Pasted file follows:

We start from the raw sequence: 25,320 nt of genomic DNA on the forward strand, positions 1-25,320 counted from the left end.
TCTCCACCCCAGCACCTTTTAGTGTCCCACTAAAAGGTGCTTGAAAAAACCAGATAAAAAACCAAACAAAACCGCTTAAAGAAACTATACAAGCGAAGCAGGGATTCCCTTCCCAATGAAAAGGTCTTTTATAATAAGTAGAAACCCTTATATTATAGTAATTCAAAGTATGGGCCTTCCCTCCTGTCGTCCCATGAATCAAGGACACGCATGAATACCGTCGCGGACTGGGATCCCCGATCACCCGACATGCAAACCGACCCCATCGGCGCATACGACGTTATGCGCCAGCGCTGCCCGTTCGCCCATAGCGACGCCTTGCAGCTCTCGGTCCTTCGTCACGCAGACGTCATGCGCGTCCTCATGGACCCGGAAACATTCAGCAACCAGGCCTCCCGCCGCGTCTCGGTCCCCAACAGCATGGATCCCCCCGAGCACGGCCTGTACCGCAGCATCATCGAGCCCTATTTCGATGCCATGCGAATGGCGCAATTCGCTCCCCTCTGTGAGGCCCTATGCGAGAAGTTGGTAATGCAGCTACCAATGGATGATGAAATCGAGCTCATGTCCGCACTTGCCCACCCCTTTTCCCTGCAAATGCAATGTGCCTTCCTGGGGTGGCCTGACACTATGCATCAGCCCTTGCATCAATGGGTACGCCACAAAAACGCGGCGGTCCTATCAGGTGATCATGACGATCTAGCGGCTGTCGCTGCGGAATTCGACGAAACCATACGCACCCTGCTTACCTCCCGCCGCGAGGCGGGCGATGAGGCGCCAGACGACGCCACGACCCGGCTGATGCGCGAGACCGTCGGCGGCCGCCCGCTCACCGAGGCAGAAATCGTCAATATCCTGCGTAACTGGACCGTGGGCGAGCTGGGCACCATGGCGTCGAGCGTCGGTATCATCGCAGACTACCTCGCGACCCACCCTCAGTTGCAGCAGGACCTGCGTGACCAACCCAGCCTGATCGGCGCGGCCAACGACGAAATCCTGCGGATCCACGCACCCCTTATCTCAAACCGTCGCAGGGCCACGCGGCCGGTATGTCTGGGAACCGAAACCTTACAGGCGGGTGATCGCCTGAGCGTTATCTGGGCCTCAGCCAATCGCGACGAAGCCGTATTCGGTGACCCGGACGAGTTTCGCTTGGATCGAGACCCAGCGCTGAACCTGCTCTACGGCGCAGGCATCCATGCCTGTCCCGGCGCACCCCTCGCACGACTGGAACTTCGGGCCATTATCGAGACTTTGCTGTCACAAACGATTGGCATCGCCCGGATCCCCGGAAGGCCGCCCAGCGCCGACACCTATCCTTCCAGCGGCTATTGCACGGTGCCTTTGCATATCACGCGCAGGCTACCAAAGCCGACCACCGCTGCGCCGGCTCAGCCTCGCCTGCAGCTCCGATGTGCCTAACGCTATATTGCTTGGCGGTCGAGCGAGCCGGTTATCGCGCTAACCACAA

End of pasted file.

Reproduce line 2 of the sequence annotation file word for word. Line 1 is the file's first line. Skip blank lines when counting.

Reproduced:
TCTCCACCCCAGCACCTTTTAGTGTCCCACTAAAAGGTGCTTGAAAAAACCAGATAAAAAACCAAACAAAACCGCTTAAAGAAACTATACAAGCGAAGCAGGGATTCCCTTCCCAATGAAAAGGTCTTTTATAATAAGTAGAAACCCTTATATTATAGTAATTCAAAGTATGGGCCTTCCCTCCTGTCGTCCCATGAATCAAGGACACGCATGAATACCGTCGCGGACTGGGATCCCCGATCACCCGACATGCAAACCGACCCCATCGGCGCATACGACGTTATGCGCCAGCGCTGCCCGTTCGCCCATAGCGACGCCTTGCAGCTCTCGGTCCTTCGTCACGCAGACGTCATGCGCGTCCTCATGGACCCGGAAACATTCAGCAACCAGGCCTCCCGCCGCGTCTCGGTCCCCAACAGCATGGATCCCCCCGAGCACGGCCTGTACCGCAGCATCATCGAGCCCTATTTCGATGCCATGCGAATGGCGCAATTCGCTCCCCTCTGTGAGGCCCTATGCGAGAAGTTGGTAATGCAGCTACCAATGGATGATGAAATCGAGCTCATGTCCGCACTTGCCCACCCCTTTTCCCTGCAAATGCAATGTGCCTTCCTGGGGTGGCCTGACACTATGCATCAGCCCTTGCATCAATGGGTACGCCACAAAAACGCGGCGGTCCTATCAGGTGATCATGACGATCTAGCGGCTGTCGCTGCGGAATTCGACGAAACCATACGCACCCTGCTTACCTCCCGCCGCGAGGCGGGCGATGAGGCGCCAGACGACGCCACGACCCGGCTGATGCGCGAGACCGTCGGCGGCCGCCCGCTCACCGAGGCAGAAATCGTCAATATCCTGCGTAACTGGACCGTGGGCGAGCTGGGCACCATGGCGTCGAGCGTCGGTATCATCGCAGACTACCTCGCGACCCACCCTCAGTTGCAGCAGGACCTGCGTGACCAACCCAGCCTGATCGGCGCGGCCAACGACGAAATCCTGCGGATCCACGCACCCCTTATCTCAAACCGTCGCAGGGCCACGCGGCCGGTATGTCTGGGAACCGAAACCTTACAGGCGGGTGATCGCCTGAGCGTTATCTGGGCCTCAGCCAATCGCGACGAAGCCGTATTCGGTGACCCGGACGAGTTTCGCTTGGATCGAGACCCAGCGCTGAACCTGCTCTACGGCGCAGGCATCCATGCCTGTCCCGGCGCACCCCTCGCACGACTGGAACTTCGGGCCATTATCGAGACTTTGCTGTCACAAACGATTGGCATCGCCCGGATCCCCGGAAGGCCGCCCAGCGCCGACACCTATCCTTCCAGCGGCTATTGCACGGTGCCTTTGCATATCACGCGCAGGCTACCAAAGCCGACCACCGCTGCGCCGGCTCAGCCTCGCCTGCAGCTCCGATGTGCCTAACGCTATATTGCTTGGCGGTCGAGCGAGCCGGTTATCGCGCTAACCACAA